This play completes the play of the scholar who came before me that left his dagger in its sheath and took your good one. How I do this has already been explained.
The counter to the ninth master is that when the scholar has taken the right hand with the dagger with his left hand, then immediately the player takes his dagger near the point and draws or pulls it towards himself so strongly that it directs the dagger to the elbow to make it change.
This is a curious picture to go with the text. The play of the 9th scholar is exactly the same as the 1st scholar. Fiore even tells us that he has already explained it before. He also then goes on to spend more time discussing the counter than the actual play.
Against a sottano stab, the master jams or deflects the attackers wrist with both hands. The different scholars then follow, generally by sliding the right hand to manipulate either the dagger tip or elbow.
To counter this as the player, leave your captured right wrist as a fixed point in space. Drop your hips down and drive your left hip forward. Use this movement to swing your left hand out and up in an arc.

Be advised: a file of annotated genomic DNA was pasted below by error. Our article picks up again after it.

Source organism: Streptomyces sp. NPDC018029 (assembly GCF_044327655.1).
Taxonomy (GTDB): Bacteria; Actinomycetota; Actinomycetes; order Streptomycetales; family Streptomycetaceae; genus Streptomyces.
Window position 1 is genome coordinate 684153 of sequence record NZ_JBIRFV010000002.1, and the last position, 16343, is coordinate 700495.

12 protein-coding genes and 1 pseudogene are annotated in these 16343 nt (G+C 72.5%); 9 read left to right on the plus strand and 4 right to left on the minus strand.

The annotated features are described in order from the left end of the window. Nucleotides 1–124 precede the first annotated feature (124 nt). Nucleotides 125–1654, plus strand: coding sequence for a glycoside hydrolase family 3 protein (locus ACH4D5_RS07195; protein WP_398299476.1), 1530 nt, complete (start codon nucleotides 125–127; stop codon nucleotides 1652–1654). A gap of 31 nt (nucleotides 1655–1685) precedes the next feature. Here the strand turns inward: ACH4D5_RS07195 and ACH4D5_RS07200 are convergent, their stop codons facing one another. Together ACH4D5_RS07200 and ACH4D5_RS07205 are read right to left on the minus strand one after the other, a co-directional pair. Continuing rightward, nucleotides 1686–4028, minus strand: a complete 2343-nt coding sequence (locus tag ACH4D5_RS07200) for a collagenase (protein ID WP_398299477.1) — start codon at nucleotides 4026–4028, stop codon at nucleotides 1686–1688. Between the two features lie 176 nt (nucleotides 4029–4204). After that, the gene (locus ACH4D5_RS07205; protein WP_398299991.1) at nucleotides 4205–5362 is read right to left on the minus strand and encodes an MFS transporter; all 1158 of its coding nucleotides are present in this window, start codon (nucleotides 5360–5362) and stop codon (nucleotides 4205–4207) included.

Catching the dagger tip, direct it up and place it on the soft inner arm by the scholars elbow. Dropping your weight will also give you a little more freedom to bend your wrist up to do this. Exactly where it lands will depend on the length of the dagger and the details of the opponents grab, but it will be somewhere on the inside of the upper arm.
With the point in place, pull back with the right hip, driving the point in and putting an end to whatever play the scholar was planning. This will by no means finish the fight, but it puts you in control of the situation, as well as greatly reducing your opponents capacity to use their left arm.
Although the context is quite different, the mechanics of this counter are very similar to